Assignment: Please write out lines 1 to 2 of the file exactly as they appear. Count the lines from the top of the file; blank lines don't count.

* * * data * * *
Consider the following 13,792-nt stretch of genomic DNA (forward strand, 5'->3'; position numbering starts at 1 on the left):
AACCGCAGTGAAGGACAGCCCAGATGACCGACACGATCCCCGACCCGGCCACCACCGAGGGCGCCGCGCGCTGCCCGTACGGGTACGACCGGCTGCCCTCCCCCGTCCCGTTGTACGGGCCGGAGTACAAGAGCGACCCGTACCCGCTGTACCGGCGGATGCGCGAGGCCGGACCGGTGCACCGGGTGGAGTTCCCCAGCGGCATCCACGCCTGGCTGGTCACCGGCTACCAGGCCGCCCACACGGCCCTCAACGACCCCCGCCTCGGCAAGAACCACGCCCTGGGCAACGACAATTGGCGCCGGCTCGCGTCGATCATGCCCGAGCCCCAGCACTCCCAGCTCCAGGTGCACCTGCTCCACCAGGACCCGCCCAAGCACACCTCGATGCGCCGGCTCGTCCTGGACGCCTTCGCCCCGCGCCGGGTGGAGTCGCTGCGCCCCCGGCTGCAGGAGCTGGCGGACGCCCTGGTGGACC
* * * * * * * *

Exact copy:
Consider the following 13,792-nt stretch of genomic DNA (forward strand, 5'->3'; position numbering starts at 1 on the left):
AACCGCAGTGAAGGACAGCCCAGATGACCGACACGATCCCCGACCCGGCCACCACCGAGGGCGCCGCGCGCTGCCCGTACGGGTACGACCGGCTGCCCTCCCCCGTCCCGTTGTACGGGCCGGAGTACAAGAGCGACCCGTACCCGCTGTACCGGCGGATGCGCGAGGCCGGACCGGTGCACCGGGTGGAGTTCCCCAGCGGCATCCACGCCTGGCTGGTCACCGGCTACCAGGCCGCCCACACGGCCCTCAACGACCCCCGCCTCGGCAAGAACCACGCCCTGGGCAACGACAATTGGCGCCGGCTCGCGTCGATCATGCCCGAGCCCCAGCACTCCCAGCTCCAGGTGCACCTGCTCCACCAGGACCCGCCCAAGCACACCTCGATGCGCCGGCTCGTCCTGGACGCCTTCGCCCCGCGCCGGGTGGAGTCGCTGCGCCCCCGGCTGCAGGAGCTGGCGGACGCCCTGGTGGACC